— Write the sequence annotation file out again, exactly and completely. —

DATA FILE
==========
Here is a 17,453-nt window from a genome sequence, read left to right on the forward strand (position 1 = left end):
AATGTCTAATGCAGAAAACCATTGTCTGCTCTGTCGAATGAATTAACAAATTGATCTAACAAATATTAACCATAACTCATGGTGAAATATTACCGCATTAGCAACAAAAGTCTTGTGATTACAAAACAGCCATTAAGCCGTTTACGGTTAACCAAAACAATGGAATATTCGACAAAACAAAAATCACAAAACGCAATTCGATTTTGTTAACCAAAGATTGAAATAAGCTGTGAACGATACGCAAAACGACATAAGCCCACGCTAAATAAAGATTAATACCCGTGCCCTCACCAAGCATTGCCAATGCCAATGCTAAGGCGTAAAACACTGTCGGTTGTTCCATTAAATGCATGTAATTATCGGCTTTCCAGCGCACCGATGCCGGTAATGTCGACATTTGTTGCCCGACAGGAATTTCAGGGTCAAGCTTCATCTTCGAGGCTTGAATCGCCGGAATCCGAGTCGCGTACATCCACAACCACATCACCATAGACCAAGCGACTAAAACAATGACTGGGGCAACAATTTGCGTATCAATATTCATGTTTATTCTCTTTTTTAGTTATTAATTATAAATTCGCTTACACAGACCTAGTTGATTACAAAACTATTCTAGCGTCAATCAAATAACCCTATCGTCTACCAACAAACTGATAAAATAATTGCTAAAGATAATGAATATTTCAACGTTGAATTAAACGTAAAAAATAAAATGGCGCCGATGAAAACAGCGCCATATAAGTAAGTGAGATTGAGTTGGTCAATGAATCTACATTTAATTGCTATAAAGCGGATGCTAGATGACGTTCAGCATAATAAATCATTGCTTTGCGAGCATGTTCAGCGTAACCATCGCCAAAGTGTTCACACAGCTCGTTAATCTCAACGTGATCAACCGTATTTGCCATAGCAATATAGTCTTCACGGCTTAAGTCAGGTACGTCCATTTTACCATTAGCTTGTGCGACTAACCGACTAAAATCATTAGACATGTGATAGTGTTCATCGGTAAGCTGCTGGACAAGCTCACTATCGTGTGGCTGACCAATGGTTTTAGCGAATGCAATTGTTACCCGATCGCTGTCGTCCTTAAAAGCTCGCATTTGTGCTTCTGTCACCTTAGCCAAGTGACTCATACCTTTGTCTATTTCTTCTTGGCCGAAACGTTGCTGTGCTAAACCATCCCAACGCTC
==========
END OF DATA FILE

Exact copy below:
Here is a 17,453-nt window from a genome sequence, read left to right on the forward strand (position 1 = left end):
AATGTCTAATGCAGAAAACCATTGTCTGCTCTGTCGAATGAATTAACAAATTGATCTAACAAATATTAACCATAACTCATGGTGAAATATTACCGCATTAGCAACAAAAGTCTTGTGATTACAAAACAGCCATTAAGCCGTTTACGGTTAACCAAAACAATGGAATATTCGACAAAACAAAAATCACAAAACGCAATTCGATTTTGTTAACCAAAGATTGAAATAAGCTGTGAACGATACGCAAAACGACATAAGCCCACGCTAAATAAAGATTAATACCCGTGCCCTCACCAAGCATTGCCAATGCCAATGCTAAGGCGTAAAACACTGTCGGTTGTTCCATTAAATGCATGTAATTATCGGCTTTCCAGCGCACCGATGCCGGTAATGTCGACATTTGTTGCCCGACAGGAATTTCAGGGTCAAGCTTCATCTTCGAGGCTTGAATCGCCGGAATCCGAGTCGCGTACATCCACAACCACATCACCATAGACCAAGCGACTAAAACAATGACTGGGGCAACAATTTGCGTATCAATATTCATGTTTATTCTCTTTTTTAGTTATTAATTATAAATTCGCTTACACAGACCTAGTTGATTACAAAACTATTCTAGCGTCAATCAAATAACCCTATCGTCTACCAACAAACTGATAAAATAATTGCTAAAGATAATGAATATTTCAACGTTGAATTAAACGTAAAAAATAAAATGGCGCCGATGAAAACAGCGCCATATAAGTAAGTGAGATTGAGTTGGTCAATGAATCTACATTTAATTGCTATAAAGCGGATGCTAGATGACGTTCAGCATAATAAATCATTGCTTTGCGAGCATGTTCAGCGTAACCATCGCCAAAGTGTTCACACAGCTCGTTAATCTCAACGTGATCAACCGTATTTGCCATAGCAATATAGTCTTCACGGCTTAAGTCAGGTACGTCCATTTTACCATTAGCTTGTGCGACTAACCGACTAAAATCATTAGACATGTGATAGTGTTCATCGGTAAGCTGCTGGACAAGCTCACTATCGTGTGGCTGACCAATGGTTTTAGCGAATGCAATTGTTACCCGATCGCTGTCGTCCTTAAAAGCTCGCATTTGTGCTTCTGTCACCTTAGCCAAGTGACTCATACCTTTGTCTATTTCTTCTTGGCCGAAACGTTGCTGTGCTAAACCATCCCAACGCTC